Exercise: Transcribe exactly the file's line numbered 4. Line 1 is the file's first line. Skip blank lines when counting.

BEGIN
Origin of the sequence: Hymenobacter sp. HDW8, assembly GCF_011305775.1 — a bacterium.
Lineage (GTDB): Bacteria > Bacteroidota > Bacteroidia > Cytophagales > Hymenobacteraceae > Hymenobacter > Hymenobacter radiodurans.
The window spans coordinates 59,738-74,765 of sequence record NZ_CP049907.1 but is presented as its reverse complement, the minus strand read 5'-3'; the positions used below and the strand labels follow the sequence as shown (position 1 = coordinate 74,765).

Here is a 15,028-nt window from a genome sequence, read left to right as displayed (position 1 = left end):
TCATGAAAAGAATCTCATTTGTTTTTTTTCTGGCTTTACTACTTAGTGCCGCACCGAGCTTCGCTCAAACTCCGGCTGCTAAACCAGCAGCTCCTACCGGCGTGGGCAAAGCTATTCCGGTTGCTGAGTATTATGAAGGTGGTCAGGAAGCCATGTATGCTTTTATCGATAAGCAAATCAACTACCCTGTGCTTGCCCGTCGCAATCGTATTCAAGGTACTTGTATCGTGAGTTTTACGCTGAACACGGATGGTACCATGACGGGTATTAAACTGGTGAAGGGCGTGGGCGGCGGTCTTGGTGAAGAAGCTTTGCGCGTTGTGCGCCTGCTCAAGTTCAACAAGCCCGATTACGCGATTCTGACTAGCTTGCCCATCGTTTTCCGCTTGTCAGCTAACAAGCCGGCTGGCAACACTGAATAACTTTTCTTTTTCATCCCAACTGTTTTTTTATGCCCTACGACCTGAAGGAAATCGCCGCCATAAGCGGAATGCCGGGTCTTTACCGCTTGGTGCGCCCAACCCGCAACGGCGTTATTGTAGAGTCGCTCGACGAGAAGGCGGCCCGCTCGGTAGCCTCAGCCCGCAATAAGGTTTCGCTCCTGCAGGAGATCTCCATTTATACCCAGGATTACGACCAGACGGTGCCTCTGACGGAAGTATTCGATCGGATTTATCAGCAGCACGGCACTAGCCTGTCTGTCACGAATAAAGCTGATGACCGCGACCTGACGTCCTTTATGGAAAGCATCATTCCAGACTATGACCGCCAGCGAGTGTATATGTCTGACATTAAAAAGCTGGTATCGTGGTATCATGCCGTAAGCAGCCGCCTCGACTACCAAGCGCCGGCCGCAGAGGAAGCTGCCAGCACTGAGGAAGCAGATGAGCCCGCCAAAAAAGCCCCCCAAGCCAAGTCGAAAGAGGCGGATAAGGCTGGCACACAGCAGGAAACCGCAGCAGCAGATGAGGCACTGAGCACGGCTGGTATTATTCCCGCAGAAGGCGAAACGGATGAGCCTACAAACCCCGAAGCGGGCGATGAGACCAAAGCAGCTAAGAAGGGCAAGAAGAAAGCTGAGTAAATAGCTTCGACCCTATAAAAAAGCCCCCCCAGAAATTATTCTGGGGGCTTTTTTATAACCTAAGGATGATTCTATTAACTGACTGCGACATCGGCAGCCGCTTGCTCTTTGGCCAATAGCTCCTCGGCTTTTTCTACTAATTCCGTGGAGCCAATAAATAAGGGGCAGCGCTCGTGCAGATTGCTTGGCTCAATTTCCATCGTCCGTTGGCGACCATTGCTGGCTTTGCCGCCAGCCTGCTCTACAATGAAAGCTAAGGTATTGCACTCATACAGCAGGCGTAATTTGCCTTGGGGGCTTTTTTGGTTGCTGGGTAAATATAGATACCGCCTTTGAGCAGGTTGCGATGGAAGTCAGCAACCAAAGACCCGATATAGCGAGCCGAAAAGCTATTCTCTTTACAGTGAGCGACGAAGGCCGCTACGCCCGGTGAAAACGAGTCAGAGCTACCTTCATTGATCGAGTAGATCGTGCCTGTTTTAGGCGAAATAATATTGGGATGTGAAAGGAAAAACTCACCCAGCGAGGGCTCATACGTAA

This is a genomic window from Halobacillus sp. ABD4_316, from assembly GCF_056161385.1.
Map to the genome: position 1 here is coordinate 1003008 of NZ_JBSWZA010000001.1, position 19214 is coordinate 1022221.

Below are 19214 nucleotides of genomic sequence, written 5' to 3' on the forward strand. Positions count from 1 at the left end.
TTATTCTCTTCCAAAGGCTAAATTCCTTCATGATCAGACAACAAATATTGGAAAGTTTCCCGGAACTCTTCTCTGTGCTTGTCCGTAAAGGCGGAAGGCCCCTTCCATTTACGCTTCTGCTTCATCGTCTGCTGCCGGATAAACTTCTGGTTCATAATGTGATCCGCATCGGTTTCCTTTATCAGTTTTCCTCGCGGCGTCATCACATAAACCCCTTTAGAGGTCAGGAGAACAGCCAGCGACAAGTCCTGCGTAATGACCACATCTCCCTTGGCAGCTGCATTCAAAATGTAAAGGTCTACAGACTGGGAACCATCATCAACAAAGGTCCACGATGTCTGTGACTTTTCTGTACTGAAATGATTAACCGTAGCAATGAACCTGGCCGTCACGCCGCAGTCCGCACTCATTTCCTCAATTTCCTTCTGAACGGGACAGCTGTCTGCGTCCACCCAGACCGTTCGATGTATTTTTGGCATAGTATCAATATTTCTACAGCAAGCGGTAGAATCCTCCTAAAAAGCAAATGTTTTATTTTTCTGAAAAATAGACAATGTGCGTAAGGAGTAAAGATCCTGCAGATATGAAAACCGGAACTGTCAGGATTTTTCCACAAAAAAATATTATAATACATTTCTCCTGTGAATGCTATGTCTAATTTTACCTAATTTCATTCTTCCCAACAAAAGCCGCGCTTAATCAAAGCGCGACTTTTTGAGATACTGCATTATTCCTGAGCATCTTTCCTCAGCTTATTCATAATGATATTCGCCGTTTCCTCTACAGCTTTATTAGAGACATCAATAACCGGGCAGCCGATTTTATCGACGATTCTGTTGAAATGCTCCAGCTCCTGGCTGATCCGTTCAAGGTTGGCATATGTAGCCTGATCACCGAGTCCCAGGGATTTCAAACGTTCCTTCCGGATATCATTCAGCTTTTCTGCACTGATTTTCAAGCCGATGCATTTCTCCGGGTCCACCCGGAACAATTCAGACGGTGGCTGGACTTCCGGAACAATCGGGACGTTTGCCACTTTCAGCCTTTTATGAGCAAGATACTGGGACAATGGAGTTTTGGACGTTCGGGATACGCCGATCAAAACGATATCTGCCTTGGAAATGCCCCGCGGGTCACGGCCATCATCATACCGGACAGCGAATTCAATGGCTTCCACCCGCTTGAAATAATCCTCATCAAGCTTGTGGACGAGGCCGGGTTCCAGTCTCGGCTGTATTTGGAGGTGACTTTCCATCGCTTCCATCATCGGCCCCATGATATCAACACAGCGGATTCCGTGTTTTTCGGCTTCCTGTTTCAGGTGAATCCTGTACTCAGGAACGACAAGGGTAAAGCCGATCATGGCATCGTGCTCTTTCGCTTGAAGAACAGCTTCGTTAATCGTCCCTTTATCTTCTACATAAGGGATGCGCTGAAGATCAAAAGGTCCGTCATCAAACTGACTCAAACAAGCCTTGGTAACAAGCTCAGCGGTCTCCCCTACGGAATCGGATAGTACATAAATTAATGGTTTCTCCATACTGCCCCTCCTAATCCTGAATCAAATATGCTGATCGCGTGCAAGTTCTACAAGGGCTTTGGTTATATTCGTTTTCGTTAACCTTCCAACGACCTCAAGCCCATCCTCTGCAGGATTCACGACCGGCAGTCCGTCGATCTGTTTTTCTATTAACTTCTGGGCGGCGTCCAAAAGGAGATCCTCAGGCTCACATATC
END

Here is a 15,028-nt window from a genome sequence, read left to right as displayed (position 1 = left end):